Here is a great article about Ken Griffey Jr. He mentions his visit with Art and his desire to pursue photography more, now that he is retired.
On May 27, 2010, Art presented his multimedia show “Between Heaven and Earth” at Seattle’s Benaroya Hall. This show would not have been possible without wonderful fan support and generous sponsorship by Donovan’s Kenmore Camera (www.kenmorecamera.com) and Canon USA (www.usa.canon.com). Even Tom Skerritt showed up to kindly introduce Art.
Wondering what the giant sea lion nose is on the screen behind the presenters? The International Conservation Photography Awards exhibit will be at Burke Museum of Natural History and Culture (www.burkemuseum.org) June 19-September 6, 2010. Art will be giving two talks on opening day, June 19. For more information: http://www.washington.edu/burkemuseum/event/icpa_openingday/
For 40 years the Washington Environmental Council (WEC) has been a strong voice for environmental protection in Washington. Their collaborative leadership and forward thinking reforms have helped protect the people and natural areas of Washington and created models for change now used around the nation.
Art is proud to support WEC and its important environmental mission.
Have a look at their annual report which features images taken by Art.
Meet Art at the G2 Gallery in Venice, California on Saturday June 26, at 6:30pm. For more information visit the G2 Gallery website.
Art Wolfe wins five Telly Awards for his public television series, Art Wolfe’s Travels to the Edge.
The 31st Annual Telly Award winners have been notified and Art Wolfe’s Travels to the Edge public television series is the proud recipient of five Silver Telly Awards, their highest honor, for outstanding achievement. The awards were presented in recognition of episodes developed and produced by Wolfe’s company, Edge of the Earth Productions.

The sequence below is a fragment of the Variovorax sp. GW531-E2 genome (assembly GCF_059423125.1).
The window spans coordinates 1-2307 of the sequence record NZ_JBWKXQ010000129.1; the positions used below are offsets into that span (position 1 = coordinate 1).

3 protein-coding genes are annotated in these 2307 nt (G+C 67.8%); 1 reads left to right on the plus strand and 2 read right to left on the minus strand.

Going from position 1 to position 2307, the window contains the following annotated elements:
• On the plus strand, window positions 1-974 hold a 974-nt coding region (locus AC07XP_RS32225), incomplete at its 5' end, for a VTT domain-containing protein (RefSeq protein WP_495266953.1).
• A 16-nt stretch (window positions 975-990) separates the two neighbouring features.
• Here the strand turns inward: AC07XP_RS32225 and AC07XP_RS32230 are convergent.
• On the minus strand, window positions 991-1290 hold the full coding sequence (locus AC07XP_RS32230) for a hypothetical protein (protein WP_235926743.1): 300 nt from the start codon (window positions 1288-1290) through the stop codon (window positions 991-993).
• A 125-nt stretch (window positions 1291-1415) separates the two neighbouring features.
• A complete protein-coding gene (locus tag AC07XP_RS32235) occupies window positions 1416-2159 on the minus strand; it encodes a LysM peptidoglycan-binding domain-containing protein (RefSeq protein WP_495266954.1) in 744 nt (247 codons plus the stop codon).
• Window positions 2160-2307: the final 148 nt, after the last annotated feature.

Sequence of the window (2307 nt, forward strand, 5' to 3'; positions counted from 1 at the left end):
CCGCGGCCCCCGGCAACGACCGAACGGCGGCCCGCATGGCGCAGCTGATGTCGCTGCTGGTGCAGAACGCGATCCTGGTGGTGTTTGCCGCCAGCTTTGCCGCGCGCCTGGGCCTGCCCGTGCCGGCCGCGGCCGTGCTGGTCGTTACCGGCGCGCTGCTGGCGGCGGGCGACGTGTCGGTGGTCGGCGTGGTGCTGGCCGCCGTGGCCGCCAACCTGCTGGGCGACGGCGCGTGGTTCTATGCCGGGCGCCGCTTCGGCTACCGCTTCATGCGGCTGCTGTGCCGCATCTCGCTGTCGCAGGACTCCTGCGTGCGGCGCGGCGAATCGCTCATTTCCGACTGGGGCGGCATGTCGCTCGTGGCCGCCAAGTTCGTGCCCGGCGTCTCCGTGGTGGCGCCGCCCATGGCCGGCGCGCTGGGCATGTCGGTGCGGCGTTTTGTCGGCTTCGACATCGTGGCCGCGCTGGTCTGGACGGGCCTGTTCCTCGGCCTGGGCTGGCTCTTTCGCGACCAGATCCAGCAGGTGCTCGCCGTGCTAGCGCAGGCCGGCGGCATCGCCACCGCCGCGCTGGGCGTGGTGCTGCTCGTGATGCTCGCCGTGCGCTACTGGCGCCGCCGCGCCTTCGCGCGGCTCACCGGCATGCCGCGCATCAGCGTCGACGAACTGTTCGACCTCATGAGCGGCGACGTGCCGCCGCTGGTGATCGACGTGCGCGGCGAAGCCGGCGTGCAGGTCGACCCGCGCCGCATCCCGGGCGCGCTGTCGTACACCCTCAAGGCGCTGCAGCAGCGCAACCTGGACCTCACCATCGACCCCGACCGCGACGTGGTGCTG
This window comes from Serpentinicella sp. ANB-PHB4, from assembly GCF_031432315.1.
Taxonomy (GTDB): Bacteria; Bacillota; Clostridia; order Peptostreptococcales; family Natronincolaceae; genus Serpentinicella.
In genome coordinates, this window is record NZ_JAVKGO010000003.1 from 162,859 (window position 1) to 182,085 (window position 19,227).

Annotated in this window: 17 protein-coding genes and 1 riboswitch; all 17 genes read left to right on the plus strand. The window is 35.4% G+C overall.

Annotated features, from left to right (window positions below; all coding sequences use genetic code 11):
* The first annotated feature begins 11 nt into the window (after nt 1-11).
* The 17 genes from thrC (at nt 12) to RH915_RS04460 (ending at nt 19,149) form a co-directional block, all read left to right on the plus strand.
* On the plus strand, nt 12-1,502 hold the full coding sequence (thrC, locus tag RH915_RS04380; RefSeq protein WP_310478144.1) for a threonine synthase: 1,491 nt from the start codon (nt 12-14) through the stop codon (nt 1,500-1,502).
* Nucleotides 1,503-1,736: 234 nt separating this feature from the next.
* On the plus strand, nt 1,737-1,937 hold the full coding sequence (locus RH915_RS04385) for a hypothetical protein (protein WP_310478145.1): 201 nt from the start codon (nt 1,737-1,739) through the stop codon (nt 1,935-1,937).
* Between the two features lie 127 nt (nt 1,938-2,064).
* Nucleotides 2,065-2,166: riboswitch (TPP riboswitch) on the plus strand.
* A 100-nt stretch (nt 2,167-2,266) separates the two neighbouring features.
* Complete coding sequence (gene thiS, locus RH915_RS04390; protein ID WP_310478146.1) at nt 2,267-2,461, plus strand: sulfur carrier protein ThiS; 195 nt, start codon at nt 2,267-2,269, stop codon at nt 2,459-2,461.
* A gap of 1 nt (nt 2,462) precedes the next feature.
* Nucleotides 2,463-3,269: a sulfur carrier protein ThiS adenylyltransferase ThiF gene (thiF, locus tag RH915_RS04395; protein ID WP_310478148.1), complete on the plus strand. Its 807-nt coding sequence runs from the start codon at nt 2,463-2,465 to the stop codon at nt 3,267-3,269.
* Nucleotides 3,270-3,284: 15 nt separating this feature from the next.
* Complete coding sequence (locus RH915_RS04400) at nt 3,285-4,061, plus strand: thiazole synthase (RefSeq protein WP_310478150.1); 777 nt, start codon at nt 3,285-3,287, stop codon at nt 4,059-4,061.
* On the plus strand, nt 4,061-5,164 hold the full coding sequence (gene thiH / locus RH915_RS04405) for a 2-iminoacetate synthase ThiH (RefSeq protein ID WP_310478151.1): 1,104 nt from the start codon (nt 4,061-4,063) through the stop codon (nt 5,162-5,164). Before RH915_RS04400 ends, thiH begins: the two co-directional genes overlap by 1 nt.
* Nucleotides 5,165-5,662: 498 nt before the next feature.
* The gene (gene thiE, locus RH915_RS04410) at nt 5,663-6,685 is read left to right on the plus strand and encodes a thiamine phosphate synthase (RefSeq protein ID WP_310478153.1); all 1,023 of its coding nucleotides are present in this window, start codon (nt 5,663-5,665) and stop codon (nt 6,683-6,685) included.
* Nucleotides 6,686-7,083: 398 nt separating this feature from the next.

Founded in 1979, the Telly Awards is the premier award honoring outstanding local, regional, and cable TV commercials and programs, as well as the finest video and film productions. Winners are selected by the Silver Telly Council, which is comprised of top industry professionals that are past winners. The Telly Awards receives over 13,000 entries annually from the finest ad agencies,
production companies, TV stations, cable companies, interactive agencies and corporations in the world.
May 21, 2010 is Endangered Species Day—an opportunity for people to learn about protecting our disappearing wildlife and last remaining open space.
For more information visit http://www.stopextinction.org/
Today is the 30th anniversary of the eruption of Mount St. Helens.
Art will be giving a keynote presentation at the Benaroya Hall on May 27, 2010 at 7:30pm for more information and tickets click here.
“Every minute I was there, I wanted to flee. I did not want to see this. Would I cut and run, or would I deal with the responsibility of being there with a camera”
This is a quote from James Nachtwey, one of the most celebrated war photographers of our time. Although he was referring to the horrors of photographing human carnage and the tremendous responsibility that photographers have to document the savagery of war and to bring back stories that we may not want to see but that we must see, the quote can easily be applied to the horrors of bearing witness to the devastation of our planet’s ecosystems and species.
“5000 gallons of oil spilled every day” is a phrase that may or may not mean much to many of us, but to see the cloud of oil slowly moving towards the shoreline and to see the anger and sadness on people’s faces as they say goodbye to livelihoods and beloved landscapes touches people on a different level. Whether we want to see the images or not, we are lucky that there are photojournalists on site covering issues that will impact us all.
As lovers of nature, most conservation photographers probably wish that they too could flee and not smell the smoke, be spared the slaughter, not be the last witness to the extinction of a plant or an animal, but just like our colleagues who document war, we too have a responsibility to be there with our cameras and share with the rest of the world images from the frontline of the “biodiversity war”.
International League of Conservation Photographers
To read the whole newsletter head to the iLCP’s website.